Hogan Lovells Nabs FCA's Chief Criminal Lawyer – Law360 (subscription)

Law360, London (January 23, 2017, 3:12 PM GMT) — Hogan Lovells announced Monday that it has hired the Financial Conduct Authority’s chief criminal counsel and “leading name” as partner at its London financial services litigation practice.
Claire Lipworth will join Hogan Lovells in April, and will work across the law firm’s financial services litigation, investigations and white collar fraud practice, bringing her criminal expertise and “leading name,” the firm said.

Lipworth has been at the FCA since 2009, most recently as chief criminal counsel, from January 2014, and before that as a senior lawyer in the watchdog’s enforcement and financial crime division. She was a leading figure in the FCA’s decade-long investigation into insider trading, known as Operation Tabernula, which has become the largest and most complex prosecution in the watchdog’s history.

Speaking on her return to private practice, Lipworth said, “Hogan Lovells has a truly market-leading financial services litigation team, which advises some of the largest banks and other financial institutions globally on some of their most critical business issues.

“It will be a fresh and interesting challenge for me working with such high-profile clients on criminal liability issues and advising on the likely approach of regulators and prosecutors,” added Lipworth, who spent 10 years as a partner at business crime firm Peter & Peters before joining the FCA.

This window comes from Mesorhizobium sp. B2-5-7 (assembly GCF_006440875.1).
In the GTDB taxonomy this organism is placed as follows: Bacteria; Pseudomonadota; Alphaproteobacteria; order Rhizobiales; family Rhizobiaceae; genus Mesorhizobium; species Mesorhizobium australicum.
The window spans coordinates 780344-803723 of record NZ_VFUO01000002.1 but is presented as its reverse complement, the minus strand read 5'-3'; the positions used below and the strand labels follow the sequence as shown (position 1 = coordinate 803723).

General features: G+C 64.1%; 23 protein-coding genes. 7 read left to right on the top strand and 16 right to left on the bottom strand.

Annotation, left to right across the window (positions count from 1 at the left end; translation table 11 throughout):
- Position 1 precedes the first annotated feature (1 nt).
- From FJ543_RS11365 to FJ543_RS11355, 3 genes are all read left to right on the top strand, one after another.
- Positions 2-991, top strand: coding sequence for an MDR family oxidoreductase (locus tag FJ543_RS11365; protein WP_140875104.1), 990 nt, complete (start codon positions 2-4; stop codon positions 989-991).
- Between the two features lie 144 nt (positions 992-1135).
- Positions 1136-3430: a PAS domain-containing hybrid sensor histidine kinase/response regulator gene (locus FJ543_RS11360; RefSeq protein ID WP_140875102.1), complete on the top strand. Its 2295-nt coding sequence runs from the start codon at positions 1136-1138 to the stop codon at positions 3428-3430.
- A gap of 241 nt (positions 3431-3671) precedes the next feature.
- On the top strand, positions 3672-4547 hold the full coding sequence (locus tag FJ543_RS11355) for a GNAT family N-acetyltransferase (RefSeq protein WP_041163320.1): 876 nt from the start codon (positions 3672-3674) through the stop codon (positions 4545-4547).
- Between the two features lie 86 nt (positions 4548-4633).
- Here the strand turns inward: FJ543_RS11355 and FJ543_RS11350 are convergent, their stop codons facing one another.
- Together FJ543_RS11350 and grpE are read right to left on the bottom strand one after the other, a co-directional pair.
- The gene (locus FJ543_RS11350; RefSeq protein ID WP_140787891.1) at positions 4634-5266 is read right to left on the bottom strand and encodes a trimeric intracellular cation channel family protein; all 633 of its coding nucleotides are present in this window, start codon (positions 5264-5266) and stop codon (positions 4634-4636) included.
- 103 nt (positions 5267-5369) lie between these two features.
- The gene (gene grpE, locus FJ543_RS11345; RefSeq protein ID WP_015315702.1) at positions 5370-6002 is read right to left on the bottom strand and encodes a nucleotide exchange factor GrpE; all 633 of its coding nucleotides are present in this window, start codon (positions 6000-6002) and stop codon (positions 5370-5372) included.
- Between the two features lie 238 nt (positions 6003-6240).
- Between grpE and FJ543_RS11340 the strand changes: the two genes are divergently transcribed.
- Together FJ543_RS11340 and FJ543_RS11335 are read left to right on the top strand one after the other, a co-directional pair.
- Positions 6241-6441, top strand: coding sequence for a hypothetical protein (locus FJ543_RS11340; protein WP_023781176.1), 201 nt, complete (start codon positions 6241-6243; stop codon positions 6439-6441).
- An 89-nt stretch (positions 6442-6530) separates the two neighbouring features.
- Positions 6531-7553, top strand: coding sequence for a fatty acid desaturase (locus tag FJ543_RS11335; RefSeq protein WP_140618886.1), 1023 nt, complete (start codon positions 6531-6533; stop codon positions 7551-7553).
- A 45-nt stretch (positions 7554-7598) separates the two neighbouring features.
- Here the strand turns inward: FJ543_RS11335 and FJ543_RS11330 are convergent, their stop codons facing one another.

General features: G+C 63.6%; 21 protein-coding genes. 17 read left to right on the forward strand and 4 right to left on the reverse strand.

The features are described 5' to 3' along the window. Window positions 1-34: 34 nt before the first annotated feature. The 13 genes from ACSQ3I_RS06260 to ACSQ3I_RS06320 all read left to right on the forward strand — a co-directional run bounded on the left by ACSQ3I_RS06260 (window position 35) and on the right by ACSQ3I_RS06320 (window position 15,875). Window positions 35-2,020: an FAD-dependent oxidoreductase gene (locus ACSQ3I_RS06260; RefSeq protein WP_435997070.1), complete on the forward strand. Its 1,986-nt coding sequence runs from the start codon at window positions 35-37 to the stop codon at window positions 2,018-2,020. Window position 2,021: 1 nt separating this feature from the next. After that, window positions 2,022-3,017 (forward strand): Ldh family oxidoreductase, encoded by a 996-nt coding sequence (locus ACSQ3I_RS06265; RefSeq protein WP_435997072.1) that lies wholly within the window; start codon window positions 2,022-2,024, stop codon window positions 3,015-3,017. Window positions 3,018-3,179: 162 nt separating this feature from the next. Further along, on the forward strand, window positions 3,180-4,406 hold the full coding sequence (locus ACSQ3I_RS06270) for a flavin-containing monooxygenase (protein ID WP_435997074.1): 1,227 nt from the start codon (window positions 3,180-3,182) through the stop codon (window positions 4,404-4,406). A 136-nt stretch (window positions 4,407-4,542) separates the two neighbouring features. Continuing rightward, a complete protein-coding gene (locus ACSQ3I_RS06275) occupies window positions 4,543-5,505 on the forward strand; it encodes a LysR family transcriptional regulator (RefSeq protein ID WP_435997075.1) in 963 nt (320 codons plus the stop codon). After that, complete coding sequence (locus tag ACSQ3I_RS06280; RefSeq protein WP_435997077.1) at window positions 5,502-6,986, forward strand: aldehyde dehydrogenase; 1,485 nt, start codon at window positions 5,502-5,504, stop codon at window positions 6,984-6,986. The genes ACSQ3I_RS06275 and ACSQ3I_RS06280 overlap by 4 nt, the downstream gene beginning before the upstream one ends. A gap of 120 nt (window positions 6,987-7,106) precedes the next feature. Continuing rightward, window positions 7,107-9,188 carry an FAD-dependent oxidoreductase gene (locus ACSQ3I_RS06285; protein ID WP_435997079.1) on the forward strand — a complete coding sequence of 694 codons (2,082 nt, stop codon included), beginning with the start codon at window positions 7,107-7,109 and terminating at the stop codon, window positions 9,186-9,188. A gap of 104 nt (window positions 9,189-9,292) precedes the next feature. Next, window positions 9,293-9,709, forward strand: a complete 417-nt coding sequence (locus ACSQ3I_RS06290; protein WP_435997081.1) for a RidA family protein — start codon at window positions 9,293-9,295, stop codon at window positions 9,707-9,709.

Last May, the FCA’s Operation Tabernula case secured two jury convictions, of former Deutsche Bank AG managing director Martyn Dodgson and DeskSpace Offices director Andrew Hind. The sentences for Dodgson and Hind — four and a half years and three and a half years, respectively — are among the most severe the watchdog has won. Indeed, Dodgson’s sentence set a new high watermark for the FCA.

Another recent victory for the FCA was the sentencing of former Blackrock investment manager Mark Lyttleton to 12 months in prison for insider-dealing stemming from trades in energy companies in 2011. The FCA and its predecessor, the Financial Services Authority, have between them secured 32 convictions in relation to insider dealing, through a mix of trials and plea deals.

“Financial institutions and other corporate clients are facing ever-increasing exposure to potential criminal liability for offenses including money laundering, bribery and corruption, economic sanctions and tax evasion, and there are new offenses waiting in the wings,” said Jon Holland, head of financial services litigation at Hogan Lovells, referring to the U.K. government’s call for evidence this month on the inclusion of stricter offenses in the corporate criminal regime.

“Claire’s experience in private practice and at the FCA makes her uniquely well-equipped to advise clients on these issues,” he added, “and I am delighted to welcome her to the team.”

–Additional reporting by Alex Davis. Editing by Ed Harris and Rebecca Flanagan.

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